Legislation introduced once again to legalize sports wagering in Minnesota

Minnesota lawmakers are back again this year to introduce another bill to legalize sports betting in the state and “intend to finish the job,” according to state Rep. Zach Stephenson (DLF- Coon Rapids). Last year legalized sports betting passed the House but stalled out in the Senate.

2022 Sports Betting Revenue in the US Crosses $80 Billion

Americans are gambling on sports in massive numbers. In 2022, the United States’ online sports wagering revenue was more than $80 billion and US casino revenue was more than $60 billion. Some 36 states and Washington D.C. have legalized sports betting since 2018.

“Minnesotans deserve the same opportunities that our neighbors have,” Stephenson said on Tuesday during a press conference.

“Legalization is the only responsible way to address the phenomenon of sports betting,” Stephenson said. “Only through legalization can we provide consumer protection. Only through legalization can we honestly deal with the terrible issue of problem gambling.”

Bill HF2000

Stephenson’s bill, HF2000, includes sports betting at both brick-and-mortar and tribal casinos, as well as statewide mobile sports betting operated by the tribes in partnership with commercial operators.

“If this bill passes, Minnesotans will be able to place wagers on sports at any of the tribal casinos in our state, and they will also be able to wager on sports on their smartphones anywhere in the state,” Stephenson said.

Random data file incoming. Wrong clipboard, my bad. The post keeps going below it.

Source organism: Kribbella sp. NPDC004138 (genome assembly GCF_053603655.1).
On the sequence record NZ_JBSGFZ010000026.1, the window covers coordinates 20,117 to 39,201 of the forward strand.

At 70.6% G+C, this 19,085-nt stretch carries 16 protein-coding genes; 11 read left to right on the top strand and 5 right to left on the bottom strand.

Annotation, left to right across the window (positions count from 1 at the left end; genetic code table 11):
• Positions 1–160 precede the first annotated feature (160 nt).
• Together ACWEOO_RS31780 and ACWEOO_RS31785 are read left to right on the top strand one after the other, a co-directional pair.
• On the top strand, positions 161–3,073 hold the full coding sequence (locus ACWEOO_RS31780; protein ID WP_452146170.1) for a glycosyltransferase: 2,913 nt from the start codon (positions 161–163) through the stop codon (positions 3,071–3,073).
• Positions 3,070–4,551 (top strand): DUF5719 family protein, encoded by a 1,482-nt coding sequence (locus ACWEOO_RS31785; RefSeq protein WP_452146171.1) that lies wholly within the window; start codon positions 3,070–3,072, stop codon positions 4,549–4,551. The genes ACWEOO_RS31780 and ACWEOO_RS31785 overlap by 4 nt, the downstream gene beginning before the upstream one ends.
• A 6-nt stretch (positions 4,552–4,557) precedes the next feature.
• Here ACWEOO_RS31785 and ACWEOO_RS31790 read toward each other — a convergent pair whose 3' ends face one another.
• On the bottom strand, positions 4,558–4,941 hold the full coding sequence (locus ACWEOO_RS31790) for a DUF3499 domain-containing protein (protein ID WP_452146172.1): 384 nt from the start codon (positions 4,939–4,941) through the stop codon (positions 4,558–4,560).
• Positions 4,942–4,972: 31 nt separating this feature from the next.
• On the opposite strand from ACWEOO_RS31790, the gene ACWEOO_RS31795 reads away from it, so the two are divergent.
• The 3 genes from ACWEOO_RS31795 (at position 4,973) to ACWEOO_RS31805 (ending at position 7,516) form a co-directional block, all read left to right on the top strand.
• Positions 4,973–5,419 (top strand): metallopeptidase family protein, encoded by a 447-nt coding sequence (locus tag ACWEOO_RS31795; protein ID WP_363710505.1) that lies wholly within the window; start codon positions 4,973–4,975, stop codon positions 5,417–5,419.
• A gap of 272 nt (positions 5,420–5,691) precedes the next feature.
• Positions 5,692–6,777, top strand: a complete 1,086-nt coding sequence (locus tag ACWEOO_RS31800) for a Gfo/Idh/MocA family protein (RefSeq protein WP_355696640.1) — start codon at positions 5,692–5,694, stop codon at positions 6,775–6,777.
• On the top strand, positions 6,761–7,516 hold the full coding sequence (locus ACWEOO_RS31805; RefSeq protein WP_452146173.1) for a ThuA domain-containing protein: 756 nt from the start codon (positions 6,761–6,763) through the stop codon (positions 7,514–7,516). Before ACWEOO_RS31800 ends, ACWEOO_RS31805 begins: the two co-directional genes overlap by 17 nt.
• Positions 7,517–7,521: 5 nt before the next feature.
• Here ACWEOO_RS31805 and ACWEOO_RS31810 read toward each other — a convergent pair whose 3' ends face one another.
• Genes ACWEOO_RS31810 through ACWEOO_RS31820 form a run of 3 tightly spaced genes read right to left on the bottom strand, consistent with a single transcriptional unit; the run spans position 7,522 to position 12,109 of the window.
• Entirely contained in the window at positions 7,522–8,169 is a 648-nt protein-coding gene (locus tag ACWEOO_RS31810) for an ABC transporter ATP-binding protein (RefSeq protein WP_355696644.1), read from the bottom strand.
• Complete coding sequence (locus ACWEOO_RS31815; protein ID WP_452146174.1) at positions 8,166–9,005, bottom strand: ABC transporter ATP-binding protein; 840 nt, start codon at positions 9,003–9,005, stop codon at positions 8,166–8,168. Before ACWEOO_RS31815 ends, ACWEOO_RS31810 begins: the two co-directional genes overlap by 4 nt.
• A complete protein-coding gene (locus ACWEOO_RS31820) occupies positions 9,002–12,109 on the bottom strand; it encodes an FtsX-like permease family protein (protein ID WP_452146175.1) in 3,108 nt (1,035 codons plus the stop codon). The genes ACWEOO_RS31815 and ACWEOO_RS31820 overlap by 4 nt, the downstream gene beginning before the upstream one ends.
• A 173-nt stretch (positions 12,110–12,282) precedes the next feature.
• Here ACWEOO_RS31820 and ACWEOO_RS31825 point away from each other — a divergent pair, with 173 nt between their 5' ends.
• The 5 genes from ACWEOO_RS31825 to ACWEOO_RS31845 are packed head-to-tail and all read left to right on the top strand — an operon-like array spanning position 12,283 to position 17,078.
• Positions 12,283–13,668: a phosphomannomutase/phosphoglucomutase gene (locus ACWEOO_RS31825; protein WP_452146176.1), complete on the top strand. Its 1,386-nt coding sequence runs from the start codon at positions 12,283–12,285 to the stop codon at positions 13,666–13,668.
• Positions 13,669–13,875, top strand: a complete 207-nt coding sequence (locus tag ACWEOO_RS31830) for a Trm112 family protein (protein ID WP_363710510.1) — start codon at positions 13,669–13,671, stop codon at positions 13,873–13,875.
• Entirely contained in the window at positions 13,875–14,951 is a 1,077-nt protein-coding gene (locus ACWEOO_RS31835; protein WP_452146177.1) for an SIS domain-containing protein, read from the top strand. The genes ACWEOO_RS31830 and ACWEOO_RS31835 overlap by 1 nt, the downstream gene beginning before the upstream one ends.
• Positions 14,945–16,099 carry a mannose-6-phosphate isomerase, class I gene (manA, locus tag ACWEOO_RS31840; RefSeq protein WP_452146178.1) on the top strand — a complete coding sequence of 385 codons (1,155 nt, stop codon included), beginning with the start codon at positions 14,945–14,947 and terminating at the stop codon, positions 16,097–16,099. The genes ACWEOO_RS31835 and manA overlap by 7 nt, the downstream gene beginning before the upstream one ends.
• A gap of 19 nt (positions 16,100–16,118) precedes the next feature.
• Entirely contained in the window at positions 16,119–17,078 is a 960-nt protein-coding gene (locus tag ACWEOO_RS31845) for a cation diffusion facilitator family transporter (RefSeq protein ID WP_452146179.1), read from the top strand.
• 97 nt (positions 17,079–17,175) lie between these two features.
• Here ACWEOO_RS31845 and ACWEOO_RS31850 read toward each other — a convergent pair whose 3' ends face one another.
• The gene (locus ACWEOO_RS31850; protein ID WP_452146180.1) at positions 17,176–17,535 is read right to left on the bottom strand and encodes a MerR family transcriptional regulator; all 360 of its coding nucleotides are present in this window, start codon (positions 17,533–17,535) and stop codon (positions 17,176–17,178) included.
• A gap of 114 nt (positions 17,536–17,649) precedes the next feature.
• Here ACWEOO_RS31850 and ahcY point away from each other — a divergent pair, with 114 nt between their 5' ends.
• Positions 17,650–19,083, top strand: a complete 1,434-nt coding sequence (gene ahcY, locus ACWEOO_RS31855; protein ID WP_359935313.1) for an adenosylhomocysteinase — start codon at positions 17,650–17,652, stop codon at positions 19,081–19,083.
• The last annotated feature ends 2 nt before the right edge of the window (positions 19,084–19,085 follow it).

What the bill does not include are the state’s horse tracks.

“This would be the largest expansion of gambling in the state since the introduction of the tribal casinos,” Stephenson said. “For such a significant expansion of gaming, I believe it makes sense to partner with the most successful, longest running, gambling operators in the state, which are our tribal casinos.” He continued, “They’re the most highly regulated form of gaming in the state of Minnesota. They have experience doing gaming at a level of operations that’s much greater than any other operator in the state of Minnesota.” But there is a bill that includes horse tracks.

Sen. Jeremy Miller, R-Winona, recently introduced his Minnesota Sports Betting Act, designed to include Indian tribes, horse racing tracks, and professional sports teams. LINK: https://www.bonusfinder.com/news/minnesota-sports-betting-act-may-be-finalized-this-week

Legitimate Market, Not Revenue

The legal online sports betting industry has grown into an economic engine, generating more than $2.47 billion in tax revenue across the U.S. since May 2018. Over 44 percent of the U.S. population is now able to bet legally on sports.

“Minnesotans are demanding sports wagering, and in many cases are already accessing it on a black market,” said Senator Matt Klein (DFL-Mendota Heights) on Tuesday.

HF2000 Tax Rate & Revenue

HF2000, introduced by Stephenson, imposes a 10% tax rate on all sports betting gains. Lawmakers estimate the state could take in between $10 to $12 million annually from sports betting.

The money generated from the tax rate will be dedicated to three causes: regulations and consumer protections, problem gaming, and funding youth sports and other youth programming across the state.

“It’s not gonna be a major revenue event for the state of Minnesota,” Stephenson said. “We’re not doing this to raise revenue for the state. We’re doing this in order to transition from an illicit market to a legitimate market and to put guardrails on the activity, get consumer protections, and take care of the downstream effects. We need enough money to fund those things which this bill has in it, but beyond that, we’re not looking to raise revenue here.”

When asked how soon state lawmakers could act on the bill, Stephenson said, “I would be very surprised if we were taking floor votes on sports betting before April. That would be shocking to me.”

Political Editor

Keith Stein is a freelance journalist based in Virginia. He has experience in freelance writing, full-time journalism and supporting monthly and weekly news publications. He has also worked as a contributing writer with United Press International.